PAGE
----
After a 32-year ban, and just weeks after World AIDS Day, the Food and Drug Administration (FDA) has lifted its policy prohibiting blood donations from gay and bisexual men. However, in lieu of the ban, strict protocols have been implemented to regulate who can donate.
Under the new policy, men who are HIV negative can donate if they have not had sex with another man for at least a year.
During the 1980s, doctors first noticed the human immunodeficiency virus disease in gay men in Los Angeles and other large cities in the United States. The original ban, which barred all gay and bisexual men from donating blood, was put into effect in 1983 in an effort to stop HIV and AIDS from spreading.
What started as a policy to protect blood transfusion patients quickly turned into a looming stigma that affected the gay and bisexual community.
After years of research and advancements in health and medicine, many LGBT activist groups, AIDS organizations and medical groups have called the ban unfair and unnecessary.
Michael Weinstein, president of the AIDS Healthcare Foundation, said lifting the ban has been a tremendous leap forward for the LGBT community, but there is still a need for improvement.
“I think it’s a moderate decision and a step in the right direction,” Weinstein said. “I think there’s still worry that the restriction leaves room for discrimination, but I can see how the FDA wants to be cautions … better safe than sorry.”
Weinstein said while there is a window period for AIDS to be detected, he feels a yearlong abstinence policy is too much.
“With modern medicine the HIV virus can be detected within 14 days of infection,” Weinstein said. “While it’s up to the individual affected to be honest about when they might have been infected, and there is room for error with that merit system, I still believe a year is too long.”
As the FDA sees the effects of this new policy, he hopes it will shorten the time span.
Richard Bloom, assemblyman for California’s 50th district and a proponent for gay rights urged the FDA to do more.
“The ban on blood donation by gay and bisexual men was an outdated and offensive policy that did not reflect current science,” Bloom said. “I welcome this policy change by the FDA as an important step forward. Regrettably, the one-year deferral policy proposed by the FDA continues to stigmatize healthy, sexually active gay and bisexual men.”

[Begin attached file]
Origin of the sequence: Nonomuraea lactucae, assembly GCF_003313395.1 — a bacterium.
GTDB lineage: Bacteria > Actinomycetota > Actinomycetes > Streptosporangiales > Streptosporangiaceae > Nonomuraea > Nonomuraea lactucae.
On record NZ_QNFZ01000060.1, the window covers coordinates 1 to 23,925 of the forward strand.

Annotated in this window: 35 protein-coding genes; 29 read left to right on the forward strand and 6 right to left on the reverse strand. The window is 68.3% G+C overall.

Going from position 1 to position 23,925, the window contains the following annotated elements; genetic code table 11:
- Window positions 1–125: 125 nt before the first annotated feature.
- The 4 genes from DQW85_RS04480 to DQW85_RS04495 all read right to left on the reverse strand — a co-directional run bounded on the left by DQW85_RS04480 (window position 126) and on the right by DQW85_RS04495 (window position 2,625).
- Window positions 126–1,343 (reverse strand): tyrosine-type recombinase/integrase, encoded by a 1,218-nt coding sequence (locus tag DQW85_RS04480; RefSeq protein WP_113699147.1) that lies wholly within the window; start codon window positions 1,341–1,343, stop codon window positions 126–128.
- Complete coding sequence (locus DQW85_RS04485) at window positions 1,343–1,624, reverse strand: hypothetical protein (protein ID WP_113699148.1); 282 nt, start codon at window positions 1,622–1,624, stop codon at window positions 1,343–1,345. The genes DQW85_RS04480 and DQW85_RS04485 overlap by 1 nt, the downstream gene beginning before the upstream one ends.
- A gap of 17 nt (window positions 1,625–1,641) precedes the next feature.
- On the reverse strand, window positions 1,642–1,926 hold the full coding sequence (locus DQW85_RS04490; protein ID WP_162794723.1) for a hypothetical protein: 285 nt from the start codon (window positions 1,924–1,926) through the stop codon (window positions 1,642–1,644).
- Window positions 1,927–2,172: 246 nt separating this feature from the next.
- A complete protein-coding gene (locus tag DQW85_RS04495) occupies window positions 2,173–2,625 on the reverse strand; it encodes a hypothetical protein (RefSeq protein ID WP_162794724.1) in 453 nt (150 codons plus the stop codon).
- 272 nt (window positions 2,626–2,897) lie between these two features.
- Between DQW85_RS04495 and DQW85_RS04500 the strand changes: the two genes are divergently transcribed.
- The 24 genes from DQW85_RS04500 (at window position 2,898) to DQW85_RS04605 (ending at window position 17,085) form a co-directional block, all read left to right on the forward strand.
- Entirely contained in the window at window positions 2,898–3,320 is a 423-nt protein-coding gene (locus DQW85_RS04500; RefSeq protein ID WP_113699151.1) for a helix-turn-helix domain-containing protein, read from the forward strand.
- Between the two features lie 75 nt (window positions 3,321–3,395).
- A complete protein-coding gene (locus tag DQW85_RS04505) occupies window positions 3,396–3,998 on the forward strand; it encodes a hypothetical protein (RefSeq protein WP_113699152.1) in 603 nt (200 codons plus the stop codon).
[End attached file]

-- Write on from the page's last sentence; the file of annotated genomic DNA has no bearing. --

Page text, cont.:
During the 2014-2015 legislative sessions, Bloom co-authored a resolution with assemblymember Evan Low (D-Campbell), an openly gay representative, to urge the FDA to lift the ban altogether. He, along with several organizations statewide, have been actively fighting to lift the ban.
Dave Garcia, director of policy for the Los Angeles LGBT Center, said the policy is still discriminatory toward gay and bisexual men.
“If you have a gay man who hasn’t had sex in two weeks and wants to give blood, he’ll still be denied, while a straight man who could have been promiscuous within the last few weeks will be able to,” Garcia said. “I see something wrong with that. It’s not fair to gay men, and it’s not fair to people who need blood because ours is just a safe as anyone else’s.”
The Los Angeles LGBT Center, he noted, has been a proponent for getting rid of the ban on both a federal and local level.
“We’ve signed onto federal and citywide efforts to fight for LGBT rights, and the right to donate blood specifically,” Garcia said.
The FDA will still continue to refuse blood donations from people who have used non-prescription intravenous drugs and those who have solicited sex for money. In a statement made Monday, FDA officials said the new guidelines coincide with current research about AIDS.
“In reviewing our policies to help reduce the risk of HIV transmission through blood products, we rigorously examined several alternative options, including individual risk assessment,” said Peter Marks, deputy director of the FDA’s Center for Biologics Evaluation and Research. “Ultimately, the 12-month deferral window is supported by the best available scientific evidence, at this point in time, relevant to the U.S. population.”
While FDA officials believe the new guidelines are adequate, the LGBT Center and other organizations said there is still work to be done.
“I think this is a step in the right direction, but we will continue to be just as active to advocate for a safe and fair policy for everyone,” Garcia said. “The one-year time span still discriminates against a large group of people, and we will continue to fight until that’s changed.”
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